I love a project that uses things that might otherwise get thrown away! This project does just that! In this post, I will show you how to sew a girl’s dress using a men’s dress shirt.

You can find one at your local thrift store, their selection is quite extensive! Or you can steal one from the closet that doesn’t get worn. It would be really special to make one using the shirt Daddy wore on his wedding day to create a dress for a special occaision!

Supplies List:

  • sewing machine
  • scissors
  • pins
  • iron
  • ironing board
  • thread
  • measuring tape
  • a dress that fits the child you are making the dress for

For a list of all the essential tools you’ll need to get started with sewing, check out this post!

Let’s get sewing!

Step One. Lay the shirt on the floor and match the seams of the shirt so that the front and the back line up and there are no creases.

Step Two. Lay the dress you’re using as a pattern on top of the shirt lining up the bottom of the dress with the bottom of the shirt.

Step Three. Cut along the outline of the pattern dress leaving 1/2” on all sides to allow for seam allowance.

Step Four. Measure one side of the neck opening you just cut and multiply by two. This will give you the measurement you’ll need to cut the bias strip from the sleeve of the shirt to finish off the neck opening on the dress.

Step Five. Cut the sleeve open along the seam and lay it flat. Put your measuring tape on a diagonal and cut a 1.5″ wide strip that it the same length as your neck opening times two plus 1/2” extra.

Step Six. Take the strip you cut out and fold in the edges lengthwise until they almost meet in the middle ironing as you go.

Step Seven. Fold the strip over itself again with all of the raw edges inside ironing as you go. Set the strip aside until you’re ready to finish off the neck opening later on.

Step Eight. Taking one of the dress pieces at a time fold over the edge of the sleeve and sew 1/4” from the edge. Repeat the process on all four of the sleeve pieces. I find it’s easier to finish the ends of the sleeves this way rather than waiting until the dress is sewn together because they lie flat.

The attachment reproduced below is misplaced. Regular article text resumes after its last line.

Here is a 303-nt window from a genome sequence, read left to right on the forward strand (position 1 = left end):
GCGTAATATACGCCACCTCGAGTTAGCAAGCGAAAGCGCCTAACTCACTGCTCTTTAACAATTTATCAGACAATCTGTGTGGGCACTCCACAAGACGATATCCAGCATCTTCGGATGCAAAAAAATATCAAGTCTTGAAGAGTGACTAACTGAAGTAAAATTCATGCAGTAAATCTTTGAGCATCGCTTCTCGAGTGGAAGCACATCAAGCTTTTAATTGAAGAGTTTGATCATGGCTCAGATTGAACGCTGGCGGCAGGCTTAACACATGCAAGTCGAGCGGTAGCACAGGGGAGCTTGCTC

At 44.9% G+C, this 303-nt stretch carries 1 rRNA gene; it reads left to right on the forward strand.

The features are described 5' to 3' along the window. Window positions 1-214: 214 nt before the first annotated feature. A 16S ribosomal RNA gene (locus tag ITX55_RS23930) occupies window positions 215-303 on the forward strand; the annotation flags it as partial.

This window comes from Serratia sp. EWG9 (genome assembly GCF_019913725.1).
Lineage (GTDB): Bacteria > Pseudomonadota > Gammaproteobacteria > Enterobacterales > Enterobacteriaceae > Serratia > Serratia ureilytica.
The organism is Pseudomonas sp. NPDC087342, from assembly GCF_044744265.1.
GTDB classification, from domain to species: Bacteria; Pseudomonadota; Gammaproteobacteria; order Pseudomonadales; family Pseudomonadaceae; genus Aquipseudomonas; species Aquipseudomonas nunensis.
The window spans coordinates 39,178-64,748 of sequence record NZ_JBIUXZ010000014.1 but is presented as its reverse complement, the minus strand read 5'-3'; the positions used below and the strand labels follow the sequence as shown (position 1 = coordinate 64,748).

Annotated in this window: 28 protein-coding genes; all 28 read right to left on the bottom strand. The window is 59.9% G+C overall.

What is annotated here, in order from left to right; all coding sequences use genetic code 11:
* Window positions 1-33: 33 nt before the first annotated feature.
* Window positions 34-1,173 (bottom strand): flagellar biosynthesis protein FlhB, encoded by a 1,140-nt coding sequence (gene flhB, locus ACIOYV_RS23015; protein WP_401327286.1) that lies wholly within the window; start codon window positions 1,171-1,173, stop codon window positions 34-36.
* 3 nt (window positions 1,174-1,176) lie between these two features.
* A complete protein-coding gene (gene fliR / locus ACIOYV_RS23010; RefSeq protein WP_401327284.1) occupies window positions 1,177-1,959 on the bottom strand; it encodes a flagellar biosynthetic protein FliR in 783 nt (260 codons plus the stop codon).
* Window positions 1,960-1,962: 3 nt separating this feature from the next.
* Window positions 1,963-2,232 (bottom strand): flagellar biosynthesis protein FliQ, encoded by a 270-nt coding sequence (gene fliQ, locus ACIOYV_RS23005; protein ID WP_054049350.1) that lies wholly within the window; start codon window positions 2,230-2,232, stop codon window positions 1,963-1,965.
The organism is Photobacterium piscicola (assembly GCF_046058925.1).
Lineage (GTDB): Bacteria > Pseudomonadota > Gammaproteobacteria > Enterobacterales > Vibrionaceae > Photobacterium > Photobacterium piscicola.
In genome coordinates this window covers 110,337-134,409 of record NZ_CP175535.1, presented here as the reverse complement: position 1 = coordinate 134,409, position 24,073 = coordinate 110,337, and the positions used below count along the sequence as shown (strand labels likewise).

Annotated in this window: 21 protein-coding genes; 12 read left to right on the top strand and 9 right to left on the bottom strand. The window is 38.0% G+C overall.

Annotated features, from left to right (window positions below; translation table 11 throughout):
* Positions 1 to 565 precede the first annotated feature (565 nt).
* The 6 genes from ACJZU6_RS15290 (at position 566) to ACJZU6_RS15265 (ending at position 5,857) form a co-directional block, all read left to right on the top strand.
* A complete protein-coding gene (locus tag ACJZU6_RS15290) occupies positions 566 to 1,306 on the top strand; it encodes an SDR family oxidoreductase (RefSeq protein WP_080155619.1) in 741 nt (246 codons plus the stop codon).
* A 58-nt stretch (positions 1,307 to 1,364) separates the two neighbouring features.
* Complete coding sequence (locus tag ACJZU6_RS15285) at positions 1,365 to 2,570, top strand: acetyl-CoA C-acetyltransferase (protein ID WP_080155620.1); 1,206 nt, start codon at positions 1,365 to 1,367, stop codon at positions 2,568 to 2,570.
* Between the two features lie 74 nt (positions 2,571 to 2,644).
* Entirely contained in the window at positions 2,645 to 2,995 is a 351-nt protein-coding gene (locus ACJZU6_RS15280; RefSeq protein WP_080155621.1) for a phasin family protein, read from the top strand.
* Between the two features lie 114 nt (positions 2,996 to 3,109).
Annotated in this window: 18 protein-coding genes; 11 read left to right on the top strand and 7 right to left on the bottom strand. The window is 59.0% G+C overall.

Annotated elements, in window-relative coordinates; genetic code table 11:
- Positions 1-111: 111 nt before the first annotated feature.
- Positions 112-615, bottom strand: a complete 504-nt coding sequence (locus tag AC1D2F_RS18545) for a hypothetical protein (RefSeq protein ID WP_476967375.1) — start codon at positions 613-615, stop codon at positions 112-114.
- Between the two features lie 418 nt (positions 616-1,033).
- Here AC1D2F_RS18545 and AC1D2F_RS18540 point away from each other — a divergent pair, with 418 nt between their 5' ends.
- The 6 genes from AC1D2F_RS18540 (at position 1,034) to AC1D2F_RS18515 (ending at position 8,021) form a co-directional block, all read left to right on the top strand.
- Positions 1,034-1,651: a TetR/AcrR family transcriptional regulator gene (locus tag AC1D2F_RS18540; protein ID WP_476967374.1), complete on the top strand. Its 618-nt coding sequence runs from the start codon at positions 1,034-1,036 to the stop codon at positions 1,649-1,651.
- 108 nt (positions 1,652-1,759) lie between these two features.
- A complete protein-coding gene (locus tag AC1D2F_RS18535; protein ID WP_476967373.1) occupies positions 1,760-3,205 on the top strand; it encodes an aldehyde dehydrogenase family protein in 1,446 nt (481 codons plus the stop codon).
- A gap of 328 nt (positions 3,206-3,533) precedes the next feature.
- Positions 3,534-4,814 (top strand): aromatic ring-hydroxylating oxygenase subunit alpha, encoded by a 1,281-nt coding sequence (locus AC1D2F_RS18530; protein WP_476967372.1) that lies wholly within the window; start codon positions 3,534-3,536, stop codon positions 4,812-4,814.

Step Nine. Match the front and back pieces of the dress together with the right sides of the fabric facing IN. Sew the shoulder’s closed leaving a 1/4” seam allowance. Repeat on the other shoulder.

Step Ten. Pin along the edges of the dress sides to prepare to sew the dress closed.

Step Eleven. Sew the sides and the under sides of the arm holes closed leaving a 1/4” seam allowance. If you want to make your project look really professional, and you have access to a serger, you can serge the edges at this point for a more finished look. But this step is not necessary!

Step Twelve. Take the bias strip you cut earlier and fold over the end 1/4”.

Step Thirteen. Then pin it to the neck opening making sure to insert the neck fabric into the bias strip like you would put a hot dog into a bun! Pin the strip in place so that it doesn’t shift and move.

Step Fourteen. Sew along the edge of the bias strip all along the edge of the neck opening as close to the edge of the strip as you can.

Step Fifteen. Once you get to the other side fold the end of the bias strip inward 1/4” just like you did at the beginning.


Now you have a beautiful one-of-a-kind dress!! Wasn’t it easy to sew a girl’s dress!? Now go and make one for every day of the week!

You could get really creative and add appliqued flowers or animals to the dress, or sew a sash just under the bust. There are SO many options!


I made this bonus project from the cuff of one of the sleeves of the shirt for my tea jar while making this dress. I needed one anyways since I often drink tea coffee from wide mouth mason jars.

All I did was sew a small piece of yarn or cording to the side opposite the button to use as a closure. If you find a shirt that the cuff matches your mug size than you can skip this step and just use the buttonhole!

I hope you enjoyed this tutorial! Do you like to re-purpose items and make them into new and wonderful things? What have you made recently?

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